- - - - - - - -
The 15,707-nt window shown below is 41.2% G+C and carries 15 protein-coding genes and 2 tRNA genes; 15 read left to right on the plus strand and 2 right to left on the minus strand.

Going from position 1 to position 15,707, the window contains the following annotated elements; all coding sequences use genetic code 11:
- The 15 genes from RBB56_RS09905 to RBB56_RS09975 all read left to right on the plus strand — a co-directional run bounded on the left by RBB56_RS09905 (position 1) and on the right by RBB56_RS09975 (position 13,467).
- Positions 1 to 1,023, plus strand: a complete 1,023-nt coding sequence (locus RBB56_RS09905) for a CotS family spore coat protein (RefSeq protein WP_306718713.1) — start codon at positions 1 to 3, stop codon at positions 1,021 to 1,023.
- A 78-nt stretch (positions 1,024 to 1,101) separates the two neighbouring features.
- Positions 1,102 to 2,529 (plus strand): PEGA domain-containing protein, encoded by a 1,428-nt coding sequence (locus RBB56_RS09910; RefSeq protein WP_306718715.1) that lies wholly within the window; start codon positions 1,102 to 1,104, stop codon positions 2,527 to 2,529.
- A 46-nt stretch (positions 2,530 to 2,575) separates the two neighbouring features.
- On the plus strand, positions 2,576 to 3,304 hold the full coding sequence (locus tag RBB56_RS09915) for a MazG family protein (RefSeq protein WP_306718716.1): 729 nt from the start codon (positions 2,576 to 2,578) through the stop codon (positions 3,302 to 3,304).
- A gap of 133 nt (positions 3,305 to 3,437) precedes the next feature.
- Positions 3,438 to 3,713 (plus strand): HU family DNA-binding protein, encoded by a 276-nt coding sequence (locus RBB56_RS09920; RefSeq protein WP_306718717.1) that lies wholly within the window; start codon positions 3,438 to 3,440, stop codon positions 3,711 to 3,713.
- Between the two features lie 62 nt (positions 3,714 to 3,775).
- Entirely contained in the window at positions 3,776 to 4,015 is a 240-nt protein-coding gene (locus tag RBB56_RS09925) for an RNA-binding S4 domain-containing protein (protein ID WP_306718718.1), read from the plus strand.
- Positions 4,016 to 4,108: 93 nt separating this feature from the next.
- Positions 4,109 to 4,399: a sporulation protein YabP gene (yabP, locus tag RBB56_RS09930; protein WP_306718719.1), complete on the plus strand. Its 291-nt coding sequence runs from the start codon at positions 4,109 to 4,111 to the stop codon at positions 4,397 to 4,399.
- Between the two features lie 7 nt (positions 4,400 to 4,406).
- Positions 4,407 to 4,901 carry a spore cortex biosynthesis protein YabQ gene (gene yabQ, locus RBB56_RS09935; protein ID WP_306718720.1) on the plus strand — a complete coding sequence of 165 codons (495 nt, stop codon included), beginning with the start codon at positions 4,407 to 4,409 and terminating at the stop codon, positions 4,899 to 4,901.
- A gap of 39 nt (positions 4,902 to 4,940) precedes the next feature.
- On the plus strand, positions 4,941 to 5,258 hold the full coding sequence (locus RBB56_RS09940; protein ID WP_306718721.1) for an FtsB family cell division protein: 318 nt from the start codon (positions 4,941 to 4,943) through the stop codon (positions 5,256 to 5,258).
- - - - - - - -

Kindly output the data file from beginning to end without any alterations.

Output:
The 15,707-nt window shown below is 41.2% G+C and carries 15 protein-coding genes and 2 tRNA genes; 15 read left to right on the plus strand and 2 right to left on the minus strand.

Going from position 1 to position 15,707, the window contains the following annotated elements; all coding sequences use genetic code 11:
- The 15 genes from RBB56_RS09905 to RBB56_RS09975 all read left to right on the plus strand — a co-directional run bounded on the left by RBB56_RS09905 (position 1) and on the right by RBB56_RS09975 (position 13,467).
- Positions 1 to 1,023, plus strand: a complete 1,023-nt coding sequence (locus RBB56_RS09905) for a CotS family spore coat protein (RefSeq protein WP_306718713.1) — start codon at positions 1 to 3, stop codon at positions 1,021 to 1,023.
- A 78-nt stretch (positions 1,024 to 1,101) separates the two neighbouring features.
- Positions 1,102 to 2,529 (plus strand): PEGA domain-containing protein, encoded by a 1,428-nt coding sequence (locus RBB56_RS09910; RefSeq protein WP_306718715.1) that lies wholly within the window; start codon positions 1,102 to 1,104, stop codon positions 2,527 to 2,529.
- A 46-nt stretch (positions 2,530 to 2,575) separates the two neighbouring features.
- On the plus strand, positions 2,576 to 3,304 hold the full coding sequence (locus tag RBB56_RS09915) for a MazG family protein (RefSeq protein WP_306718716.1): 729 nt from the start codon (positions 2,576 to 2,578) through the stop codon (positions 3,302 to 3,304).
- A gap of 133 nt (positions 3,305 to 3,437) precedes the next feature.
- Positions 3,438 to 3,713 (plus strand): HU family DNA-binding protein, encoded by a 276-nt coding sequence (locus RBB56_RS09920; RefSeq protein WP_306718717.1) that lies wholly within the window; start codon positions 3,438 to 3,440, stop codon positions 3,711 to 3,713.
- Between the two features lie 62 nt (positions 3,714 to 3,775).
- Entirely contained in the window at positions 3,776 to 4,015 is a 240-nt protein-coding gene (locus tag RBB56_RS09925) for an RNA-binding S4 domain-containing protein (protein ID WP_306718718.1), read from the plus strand.
- Positions 4,016 to 4,108: 93 nt separating this feature from the next.
- Positions 4,109 to 4,399: a sporulation protein YabP gene (yabP, locus tag RBB56_RS09930; protein WP_306718719.1), complete on the plus strand. Its 291-nt coding sequence runs from the start codon at positions 4,109 to 4,111 to the stop codon at positions 4,397 to 4,399.
- Between the two features lie 7 nt (positions 4,400 to 4,406).
- Positions 4,407 to 4,901 carry a spore cortex biosynthesis protein YabQ gene (gene yabQ, locus RBB56_RS09935; protein ID WP_306718720.1) on the plus strand — a complete coding sequence of 165 codons (495 nt, stop codon included), beginning with the start codon at positions 4,407 to 4,409 and terminating at the stop codon, positions 4,899 to 4,901.
- A gap of 39 nt (positions 4,902 to 4,940) precedes the next feature.
- On the plus strand, positions 4,941 to 5,258 hold the full coding sequence (locus RBB56_RS09940; protein ID WP_306718721.1) for an FtsB family cell division protein: 318 nt from the start codon (positions 4,941 to 4,943) through the stop codon (positions 5,256 to 5,258).